Action ► Purgative, astringent, aperient. Used for constipation and atonic dyspepsia. Not advised for patients suffering from gout, rheumatism, epilepsy. (When given internally, the root imparts a deep tinge to the urine.)
The root gave emodin, emodin-3-monomethyl ether, chrysophanol, aloe-emodin, rhein. These occur free and as quinone, anthrone or dianthrone glycosides. The astringent principle consists of gallic acid together with small amounts of tannin. The drug also contain cinnamic and rhe-inolic acids, volatile oil, starch and
Rheum nobile Hook. f. &Th.
calcium oxalate. Two major glyco-sidic active principles, sennoside A and B, are present along with free an-thraquinones.
At low doses, the tannin exerts astringent effect and relieves diarrhoea; at higher doses anthraquinones stimulate laxative effect and relieve constipation. (Natural Medicines Comprehensive Database, 2007.)
There are three main types of rhubarbs—Chinese, Indian or Himalayan, and Rhapontic.
The Chinese rhubarb consists of the rhizomes and roots of Rheum palma-tum and R. officinale.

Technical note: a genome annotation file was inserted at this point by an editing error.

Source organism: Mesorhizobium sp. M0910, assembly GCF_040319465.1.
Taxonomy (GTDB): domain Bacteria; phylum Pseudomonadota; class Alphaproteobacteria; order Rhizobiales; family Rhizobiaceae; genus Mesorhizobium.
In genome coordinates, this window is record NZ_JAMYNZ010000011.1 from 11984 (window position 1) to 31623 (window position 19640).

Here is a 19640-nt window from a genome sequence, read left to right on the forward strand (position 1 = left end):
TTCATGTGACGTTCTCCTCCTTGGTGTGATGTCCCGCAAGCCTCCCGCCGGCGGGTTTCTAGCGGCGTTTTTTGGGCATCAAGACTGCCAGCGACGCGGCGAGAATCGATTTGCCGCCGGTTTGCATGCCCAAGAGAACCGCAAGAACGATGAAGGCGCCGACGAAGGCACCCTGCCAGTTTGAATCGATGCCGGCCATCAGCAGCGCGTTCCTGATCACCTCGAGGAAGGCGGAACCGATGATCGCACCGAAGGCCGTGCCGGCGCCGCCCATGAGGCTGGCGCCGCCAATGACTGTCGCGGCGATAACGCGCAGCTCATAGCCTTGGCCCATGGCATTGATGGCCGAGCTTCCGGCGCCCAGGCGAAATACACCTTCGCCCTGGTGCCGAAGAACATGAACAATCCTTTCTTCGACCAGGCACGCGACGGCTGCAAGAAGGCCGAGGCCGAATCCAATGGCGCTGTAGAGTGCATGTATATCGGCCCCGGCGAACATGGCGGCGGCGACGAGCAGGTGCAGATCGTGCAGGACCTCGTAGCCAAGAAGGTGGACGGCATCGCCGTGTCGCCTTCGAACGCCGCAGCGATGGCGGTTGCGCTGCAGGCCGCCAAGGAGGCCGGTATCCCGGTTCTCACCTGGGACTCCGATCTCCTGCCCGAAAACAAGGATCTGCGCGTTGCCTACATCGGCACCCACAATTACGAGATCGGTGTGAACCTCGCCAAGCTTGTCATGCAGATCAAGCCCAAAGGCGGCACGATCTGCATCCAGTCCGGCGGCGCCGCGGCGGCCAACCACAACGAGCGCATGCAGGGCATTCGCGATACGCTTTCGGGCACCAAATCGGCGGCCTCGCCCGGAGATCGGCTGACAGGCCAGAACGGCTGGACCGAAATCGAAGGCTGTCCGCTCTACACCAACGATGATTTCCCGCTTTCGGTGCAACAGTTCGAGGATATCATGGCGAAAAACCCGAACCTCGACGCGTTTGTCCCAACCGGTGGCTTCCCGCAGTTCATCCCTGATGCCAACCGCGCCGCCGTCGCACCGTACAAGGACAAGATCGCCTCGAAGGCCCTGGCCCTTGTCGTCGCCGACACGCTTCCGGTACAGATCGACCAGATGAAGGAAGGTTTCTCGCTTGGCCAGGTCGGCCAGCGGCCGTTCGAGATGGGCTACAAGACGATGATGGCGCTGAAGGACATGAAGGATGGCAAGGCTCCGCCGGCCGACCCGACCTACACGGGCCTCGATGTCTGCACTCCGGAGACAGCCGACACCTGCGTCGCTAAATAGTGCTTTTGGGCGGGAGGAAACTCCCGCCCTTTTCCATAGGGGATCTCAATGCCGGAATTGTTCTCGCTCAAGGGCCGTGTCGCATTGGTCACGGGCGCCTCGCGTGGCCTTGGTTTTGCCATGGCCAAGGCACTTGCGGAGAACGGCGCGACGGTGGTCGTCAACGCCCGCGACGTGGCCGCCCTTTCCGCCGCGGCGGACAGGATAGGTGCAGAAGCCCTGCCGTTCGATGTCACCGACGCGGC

The Indian rhubarb consists of dried rhizomes of R. emodi and R. web-bianum; rhizomes and roots of R. moorcroftianum and R. spiciforme are also reported to be mixed with the drug. R. rhaponticum is the Rhapontic rhubarb.
Rheum moorcroftianum Royle (the Himalayas at altitudes of 3,0005,200 m., chiefly in Garhwal and Ku-maon) possesses properties similar to those of R. emodi and the roots are mixed with the latter.
Rheum spiciforme Royle (drier ranges of Kumaon and Sikkim at altitudes of 2,700-4,800 m.) also possesses purgative properties. The rhizomes and roots are mixed up with Himalayan rhubarb.
Rheum webbianum Royle (the western and central Himalayas at altitudes of 3,000-5,000 m.) is the source of Himalayan rhubarb.
Rheum palmatum is esteemed as the best type of (Chinese) rhubarb. Two new stilbene glycosides, 4'-O-methylpiceid and rhapontin, isolat ed from the roots, exhibited moderate alpha-glucosidase inhibitory activity. Anthraquinone glucoside, pul-matin, isolated from the roots, along with its congeners, chrysophanein and physcionin, showed cytotoxic activity against several types of carcinoma cells. Polysaccharides, isolated from the roots and rhizomes, contained lyx-ose, glucose, galactose, xylose, rham-nose, mannose and ribose.
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